“Her first case for All Souls-a missing person investigation-was a bust. She just couldn’t find the guy. Then years later, on the day we moved to the pier, she was going through some boxes of her old papers, and found this last open file. So she read it, noticed something she hadn’t before, found the guy, and closed the case.”
“She never gives up, does she?”
“No. You shouldn’t either.”
“How’d you know I was thinking of giving up?”
Ted leaned toward her and patted her cheek. “Because, my dear, I am the Grand Poobah.”
Julia went back to her office and started plowing through the Dietz file again. She was halfway through when her phone rang.
“Ms. Rafael, this is Gloria Wickens. You called me earlier about Haven Dietz.”
Gloria Wickens-she’d held a higher position than Dietz’s at the financial management firm. “Yes. I’m reinterviewing people I spoke with earlier-”
“Well, I’m glad you called. I didn’t want to bring this up when I talked with you the last time because I didn’t think it was fair to Haven. But I saw in the paper that she was killed, and that makes a difference.”
Julia sat up straighter, reached for a pencil and legal pad. “Go on, please.”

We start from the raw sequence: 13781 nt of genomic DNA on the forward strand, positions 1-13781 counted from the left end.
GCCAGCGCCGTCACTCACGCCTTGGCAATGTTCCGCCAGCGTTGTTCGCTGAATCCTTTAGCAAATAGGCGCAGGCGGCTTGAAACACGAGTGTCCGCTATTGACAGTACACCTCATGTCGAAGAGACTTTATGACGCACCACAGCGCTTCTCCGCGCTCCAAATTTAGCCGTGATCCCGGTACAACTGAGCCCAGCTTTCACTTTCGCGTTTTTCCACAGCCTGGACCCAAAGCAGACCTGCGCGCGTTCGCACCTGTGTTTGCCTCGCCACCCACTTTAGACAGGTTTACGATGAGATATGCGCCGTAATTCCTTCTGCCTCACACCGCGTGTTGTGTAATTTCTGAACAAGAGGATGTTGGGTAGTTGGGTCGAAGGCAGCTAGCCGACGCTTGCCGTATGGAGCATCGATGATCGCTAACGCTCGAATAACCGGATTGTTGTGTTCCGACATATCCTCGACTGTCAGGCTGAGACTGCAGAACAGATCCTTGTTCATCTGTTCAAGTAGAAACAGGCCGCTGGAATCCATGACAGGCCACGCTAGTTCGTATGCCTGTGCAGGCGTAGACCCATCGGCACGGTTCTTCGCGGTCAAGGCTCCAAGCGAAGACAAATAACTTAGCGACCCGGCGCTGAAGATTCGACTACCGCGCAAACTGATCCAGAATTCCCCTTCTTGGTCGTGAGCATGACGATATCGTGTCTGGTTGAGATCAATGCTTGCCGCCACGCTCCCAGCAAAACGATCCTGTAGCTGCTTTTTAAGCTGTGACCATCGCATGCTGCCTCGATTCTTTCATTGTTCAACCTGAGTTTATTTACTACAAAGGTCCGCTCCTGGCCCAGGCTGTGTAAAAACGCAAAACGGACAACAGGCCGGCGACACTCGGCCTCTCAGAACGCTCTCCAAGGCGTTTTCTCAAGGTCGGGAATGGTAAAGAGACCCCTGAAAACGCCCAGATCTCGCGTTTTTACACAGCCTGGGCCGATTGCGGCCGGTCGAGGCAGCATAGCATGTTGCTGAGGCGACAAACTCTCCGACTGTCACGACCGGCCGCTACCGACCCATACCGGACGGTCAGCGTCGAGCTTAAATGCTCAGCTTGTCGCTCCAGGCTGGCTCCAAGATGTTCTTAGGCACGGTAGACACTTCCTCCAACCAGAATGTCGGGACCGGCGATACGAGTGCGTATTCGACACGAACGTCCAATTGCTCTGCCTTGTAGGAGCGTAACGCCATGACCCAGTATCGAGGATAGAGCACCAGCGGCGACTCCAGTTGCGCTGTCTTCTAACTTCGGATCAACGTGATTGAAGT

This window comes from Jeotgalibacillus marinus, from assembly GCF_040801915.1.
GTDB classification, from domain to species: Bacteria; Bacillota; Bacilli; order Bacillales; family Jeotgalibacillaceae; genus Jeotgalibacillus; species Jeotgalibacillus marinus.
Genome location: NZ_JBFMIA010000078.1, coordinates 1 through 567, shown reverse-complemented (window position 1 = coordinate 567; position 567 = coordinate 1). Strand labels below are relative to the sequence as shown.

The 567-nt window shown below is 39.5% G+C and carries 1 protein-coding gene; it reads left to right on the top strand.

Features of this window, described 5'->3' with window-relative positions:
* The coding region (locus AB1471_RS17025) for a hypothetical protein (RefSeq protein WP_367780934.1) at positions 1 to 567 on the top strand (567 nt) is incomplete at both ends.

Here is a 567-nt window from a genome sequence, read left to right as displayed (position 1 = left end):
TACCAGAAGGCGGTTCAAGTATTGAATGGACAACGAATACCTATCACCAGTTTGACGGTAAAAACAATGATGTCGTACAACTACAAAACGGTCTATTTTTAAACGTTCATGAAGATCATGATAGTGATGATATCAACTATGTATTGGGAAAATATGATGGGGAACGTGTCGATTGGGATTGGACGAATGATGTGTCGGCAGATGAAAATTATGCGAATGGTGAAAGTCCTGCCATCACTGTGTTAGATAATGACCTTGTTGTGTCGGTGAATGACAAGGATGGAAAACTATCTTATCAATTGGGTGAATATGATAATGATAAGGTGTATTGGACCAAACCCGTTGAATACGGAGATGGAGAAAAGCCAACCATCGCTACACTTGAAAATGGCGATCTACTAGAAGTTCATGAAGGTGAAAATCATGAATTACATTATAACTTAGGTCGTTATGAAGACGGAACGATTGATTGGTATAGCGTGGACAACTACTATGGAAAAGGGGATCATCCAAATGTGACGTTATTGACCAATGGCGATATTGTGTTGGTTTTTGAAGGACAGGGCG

“The audit of our firm’s accounts the year Haven was attacked turned up a shortfall of a hundred thousand dollars. This was ten months after she left the firm.”
It was the critical piece of information that might put everything together. “Did they suspect her?”
“I never heard anything to that effect. Another woman, Delia Piper, was under investigation, but eventually exonerated.”
“Is Ms. Piper still with the firm?”
“No. She quit, and I heard she moved to Hawaii.”
“And nobody ever questioned Ms. Dietz?”
“Why would they? She’d been gone a long time and besides, she was a trust-fund baby. A hundred thousand dollars must’ve been insignificant to her.”
Julia questioned the woman more, but received little additional information. After she ended the call, she thought about her conversations with Dietz: how her parents couldn’t help her after the attack because they were sailing across the Pacific in their “damn yacht.”